4. To make the drawstring, follow the exact same procedure that you did for the hanging loop. The only difference is that, for the drawstring, you need to finish the ends because they will be exposed. To do that, after completing all of the folding and pressing steps above, unfold one end slightly and then fold each outer corner down and in toward the middle.
Next we can assemble the main part of the bag.
5. First take the main body piece that you stenciled, one of the bottom accent pieces and one of the inner top pieces. Lay them out like this:
Take the bottom piece and the inner top piece and flip them over so they lay on top of the main body piece, right sides together, and pin. Stitch along those seams with a 1/2″ seam allowance.
The inner top piece will fold down inside the bag to form the drawstring casing.
6. Next repeat step 5 with the back main body piece and the remaining bottom and inner top piece. Before you sew the top seam, take a moment to insert the drawstring loop. It will go between the main body piece and the inner top piece, facing in. Lay it out like this:
And then insert between the right sides of the fabrics and pin:
When you open up the back of the bag, it will look like this:
7. Next we need to make the buttonhole for the drawstring. On the front of your bag, measure and mark where you want the buttonhole to go using a disappearing ink fabric pen. I placed mine in the center of the bag, 2 inches down from the inner top fabric seam.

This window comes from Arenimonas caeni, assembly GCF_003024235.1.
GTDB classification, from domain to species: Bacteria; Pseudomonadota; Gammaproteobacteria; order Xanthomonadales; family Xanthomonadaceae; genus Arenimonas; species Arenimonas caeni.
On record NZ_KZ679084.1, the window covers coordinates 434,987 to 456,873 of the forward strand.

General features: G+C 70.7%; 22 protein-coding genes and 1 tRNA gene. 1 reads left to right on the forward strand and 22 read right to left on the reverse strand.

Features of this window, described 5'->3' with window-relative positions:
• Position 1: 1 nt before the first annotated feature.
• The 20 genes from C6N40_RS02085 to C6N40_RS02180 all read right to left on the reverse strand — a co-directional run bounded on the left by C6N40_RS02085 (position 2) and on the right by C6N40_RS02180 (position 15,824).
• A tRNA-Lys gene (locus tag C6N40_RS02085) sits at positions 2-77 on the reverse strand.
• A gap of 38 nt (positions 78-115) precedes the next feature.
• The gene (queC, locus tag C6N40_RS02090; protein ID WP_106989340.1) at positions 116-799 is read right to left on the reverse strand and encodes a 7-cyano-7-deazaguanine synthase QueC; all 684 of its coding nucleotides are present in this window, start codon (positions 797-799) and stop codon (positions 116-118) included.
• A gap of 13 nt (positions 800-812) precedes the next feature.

Then following the instructions that came with your sewing machine, use a buttonhole foot to make a 1″ buttonhole. (Want to know a secret? I used to think buttonholes were super scary. Like I’ve been sewing for 10+ years and I never really made one until recently. I was terrified of screwing it up and having to start a project over.
But you know what, I was worried for nothing. It’s super easy. A thousand times easier than inserting a zipper, for example. So if you’ve never done it, try! I promise, you can do it! )
Use your seam ripper to open the buttonhole.
8. The final step before assembly is to fold over the top edge of the inner top piece 1/4 inch and press. Do this with the front and the back of the bag. This is just so you don’t have a raw edge inside the bag. If you don’t care, skip it!
9. Now lay your front piece down right side up and lay the back piece on top of it right side down (so right sides are together). Pin along the sides and bottom edges being sure to line up the seams where the bottom and inner top meet the main body pieces.
Take the inner top pieces and fold them down inside the bag and press like this:
Then, keeping the bag open like you would if you were hemming pants, sew two seams, one just above and one just below the buttonhole, around the entire circumference of the bag to create the channel for the drawstring.
When you’re done your bag will look like this!
Happy traveling friends!
If you liked this, you may also like some of my other posts…
- Hazel Herringbone Cowl Knitting Pattern - September 21, 2021
- What is a Skein of Yarn & What’s the Difference Between a Skein, a Ball and a Hank? - September 16, 2021
- Zipper Hat Knitting Pattern - September 14, 2021